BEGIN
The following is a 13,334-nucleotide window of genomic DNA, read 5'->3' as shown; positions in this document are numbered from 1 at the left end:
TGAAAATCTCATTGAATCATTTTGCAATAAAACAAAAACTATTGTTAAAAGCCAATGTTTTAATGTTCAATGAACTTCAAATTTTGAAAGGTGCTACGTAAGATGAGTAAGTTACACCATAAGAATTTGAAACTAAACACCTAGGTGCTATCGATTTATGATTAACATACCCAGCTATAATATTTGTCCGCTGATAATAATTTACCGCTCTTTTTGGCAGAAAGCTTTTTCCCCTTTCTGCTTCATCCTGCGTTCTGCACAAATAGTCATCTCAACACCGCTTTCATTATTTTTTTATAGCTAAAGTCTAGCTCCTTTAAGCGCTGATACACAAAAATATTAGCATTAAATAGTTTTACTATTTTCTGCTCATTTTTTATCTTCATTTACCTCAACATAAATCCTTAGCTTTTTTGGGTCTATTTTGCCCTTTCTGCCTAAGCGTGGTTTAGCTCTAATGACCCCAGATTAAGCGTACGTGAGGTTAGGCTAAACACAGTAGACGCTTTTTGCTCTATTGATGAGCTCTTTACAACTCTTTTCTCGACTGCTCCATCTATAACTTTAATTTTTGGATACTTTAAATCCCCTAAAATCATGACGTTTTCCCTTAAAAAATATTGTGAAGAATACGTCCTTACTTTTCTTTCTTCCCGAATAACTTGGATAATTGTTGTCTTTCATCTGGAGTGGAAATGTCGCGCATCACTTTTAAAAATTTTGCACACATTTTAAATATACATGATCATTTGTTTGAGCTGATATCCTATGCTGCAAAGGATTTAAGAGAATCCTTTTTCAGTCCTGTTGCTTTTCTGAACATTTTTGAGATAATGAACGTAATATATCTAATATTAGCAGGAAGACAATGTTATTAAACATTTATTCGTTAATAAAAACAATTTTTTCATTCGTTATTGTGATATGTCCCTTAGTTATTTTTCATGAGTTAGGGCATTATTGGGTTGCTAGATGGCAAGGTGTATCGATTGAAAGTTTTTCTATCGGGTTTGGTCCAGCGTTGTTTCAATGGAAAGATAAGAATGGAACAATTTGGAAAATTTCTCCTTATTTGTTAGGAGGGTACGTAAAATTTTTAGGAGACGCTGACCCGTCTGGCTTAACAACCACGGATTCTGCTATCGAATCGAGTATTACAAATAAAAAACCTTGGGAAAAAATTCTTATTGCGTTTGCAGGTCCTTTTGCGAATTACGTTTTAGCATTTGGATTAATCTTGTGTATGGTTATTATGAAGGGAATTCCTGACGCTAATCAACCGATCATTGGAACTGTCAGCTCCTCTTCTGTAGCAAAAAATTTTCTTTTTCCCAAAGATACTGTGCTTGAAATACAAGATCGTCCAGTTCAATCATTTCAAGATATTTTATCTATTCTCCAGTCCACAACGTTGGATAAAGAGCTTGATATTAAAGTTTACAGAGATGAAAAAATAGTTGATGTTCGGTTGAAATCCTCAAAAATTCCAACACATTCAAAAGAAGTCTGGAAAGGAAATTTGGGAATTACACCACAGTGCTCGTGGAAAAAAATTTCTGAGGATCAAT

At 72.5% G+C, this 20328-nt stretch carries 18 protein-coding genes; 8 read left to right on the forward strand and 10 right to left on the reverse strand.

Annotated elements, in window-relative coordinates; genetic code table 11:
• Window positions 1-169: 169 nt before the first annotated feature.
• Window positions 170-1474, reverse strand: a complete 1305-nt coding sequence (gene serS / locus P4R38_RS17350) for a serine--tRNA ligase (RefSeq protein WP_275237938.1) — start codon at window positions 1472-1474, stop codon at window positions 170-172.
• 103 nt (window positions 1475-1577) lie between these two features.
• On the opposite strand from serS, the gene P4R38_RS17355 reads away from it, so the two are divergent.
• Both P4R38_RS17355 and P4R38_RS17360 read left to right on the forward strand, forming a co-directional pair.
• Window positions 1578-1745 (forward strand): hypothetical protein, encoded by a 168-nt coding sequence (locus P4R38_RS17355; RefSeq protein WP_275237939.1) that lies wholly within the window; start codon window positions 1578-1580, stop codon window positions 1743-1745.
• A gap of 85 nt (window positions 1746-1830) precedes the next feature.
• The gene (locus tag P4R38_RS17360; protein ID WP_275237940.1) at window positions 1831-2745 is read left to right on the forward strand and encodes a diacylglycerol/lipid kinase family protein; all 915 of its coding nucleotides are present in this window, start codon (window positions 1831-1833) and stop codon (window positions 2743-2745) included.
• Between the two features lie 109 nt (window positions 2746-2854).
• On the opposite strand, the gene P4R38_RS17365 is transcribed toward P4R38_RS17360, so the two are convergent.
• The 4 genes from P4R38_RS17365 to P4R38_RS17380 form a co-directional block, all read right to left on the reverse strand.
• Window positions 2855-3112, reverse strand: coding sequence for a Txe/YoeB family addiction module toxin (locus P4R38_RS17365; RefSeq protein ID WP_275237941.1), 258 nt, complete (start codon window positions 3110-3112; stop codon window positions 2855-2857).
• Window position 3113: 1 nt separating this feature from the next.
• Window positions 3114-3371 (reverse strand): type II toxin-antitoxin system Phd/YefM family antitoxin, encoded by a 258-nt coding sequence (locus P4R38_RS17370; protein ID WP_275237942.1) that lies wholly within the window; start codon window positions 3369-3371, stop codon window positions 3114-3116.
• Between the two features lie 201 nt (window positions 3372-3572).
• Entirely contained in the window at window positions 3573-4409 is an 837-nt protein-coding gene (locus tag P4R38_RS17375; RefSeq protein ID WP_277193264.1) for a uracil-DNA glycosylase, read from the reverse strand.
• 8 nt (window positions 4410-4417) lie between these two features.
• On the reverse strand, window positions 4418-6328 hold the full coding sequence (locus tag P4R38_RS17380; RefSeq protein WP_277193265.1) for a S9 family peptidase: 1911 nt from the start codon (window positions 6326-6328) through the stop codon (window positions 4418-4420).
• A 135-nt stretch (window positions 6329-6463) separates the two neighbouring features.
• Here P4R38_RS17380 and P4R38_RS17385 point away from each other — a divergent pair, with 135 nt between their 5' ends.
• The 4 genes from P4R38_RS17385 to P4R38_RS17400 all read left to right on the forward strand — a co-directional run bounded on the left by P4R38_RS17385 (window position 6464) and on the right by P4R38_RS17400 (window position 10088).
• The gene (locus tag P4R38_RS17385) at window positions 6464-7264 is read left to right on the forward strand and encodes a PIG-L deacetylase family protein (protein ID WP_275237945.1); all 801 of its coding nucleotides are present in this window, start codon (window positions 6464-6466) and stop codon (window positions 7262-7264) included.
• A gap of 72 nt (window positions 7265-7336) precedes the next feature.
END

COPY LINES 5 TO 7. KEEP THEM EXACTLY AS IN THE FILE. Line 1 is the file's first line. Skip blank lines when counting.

• Window positions 1-169: 169 nt before the first annotated feature.
• Window positions 170-1474, reverse strand: a complete 1305-nt coding sequence (gene serS / locus P4R38_RS17350) for a serine--tRNA ligase (RefSeq protein WP_275237938.1) — start codon at window positions 1472-1474, stop codon at window positions 170-172.
• 103 nt (window positions 1475-1577) lie between these two features.